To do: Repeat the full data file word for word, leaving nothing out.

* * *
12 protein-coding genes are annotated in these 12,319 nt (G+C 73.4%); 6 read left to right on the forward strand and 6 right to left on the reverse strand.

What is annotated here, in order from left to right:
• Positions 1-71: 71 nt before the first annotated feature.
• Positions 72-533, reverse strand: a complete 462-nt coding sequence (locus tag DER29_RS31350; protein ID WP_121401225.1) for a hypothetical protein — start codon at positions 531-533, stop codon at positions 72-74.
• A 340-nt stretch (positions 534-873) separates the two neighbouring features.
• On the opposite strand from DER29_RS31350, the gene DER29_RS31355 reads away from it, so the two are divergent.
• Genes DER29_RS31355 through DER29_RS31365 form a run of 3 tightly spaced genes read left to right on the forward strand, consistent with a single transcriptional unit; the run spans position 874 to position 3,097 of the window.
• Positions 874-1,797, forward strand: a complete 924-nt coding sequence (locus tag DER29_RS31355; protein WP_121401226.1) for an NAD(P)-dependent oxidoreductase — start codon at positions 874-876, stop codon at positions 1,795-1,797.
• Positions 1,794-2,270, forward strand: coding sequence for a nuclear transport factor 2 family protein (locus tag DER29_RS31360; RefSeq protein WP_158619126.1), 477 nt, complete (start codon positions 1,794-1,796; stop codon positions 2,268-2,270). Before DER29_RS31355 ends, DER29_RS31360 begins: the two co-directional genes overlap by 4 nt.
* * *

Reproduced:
12 protein-coding genes are annotated in these 12,319 nt (G+C 73.4%); 6 read left to right on the forward strand and 6 right to left on the reverse strand.

What is annotated here, in order from left to right:
• Positions 1-71: 71 nt before the first annotated feature.
• Positions 72-533, reverse strand: a complete 462-nt coding sequence (locus tag DER29_RS31350; protein ID WP_121401225.1) for a hypothetical protein — start codon at positions 531-533, stop codon at positions 72-74.
• A 340-nt stretch (positions 534-873) separates the two neighbouring features.
• On the opposite strand from DER29_RS31350, the gene DER29_RS31355 reads away from it, so the two are divergent.
• Genes DER29_RS31355 through DER29_RS31365 form a run of 3 tightly spaced genes read left to right on the forward strand, consistent with a single transcriptional unit; the run spans position 874 to position 3,097 of the window.
• Positions 874-1,797, forward strand: a complete 924-nt coding sequence (locus tag DER29_RS31355; protein WP_121401226.1) for an NAD(P)-dependent oxidoreductase — start codon at positions 874-876, stop codon at positions 1,795-1,797.
• Positions 1,794-2,270, forward strand: coding sequence for a nuclear transport factor 2 family protein (locus tag DER29_RS31360; RefSeq protein WP_158619126.1), 477 nt, complete (start codon positions 1,794-1,796; stop codon positions 2,268-2,270). Before DER29_RS31355 ends, DER29_RS31360 begins: the two co-directional genes overlap by 4 nt.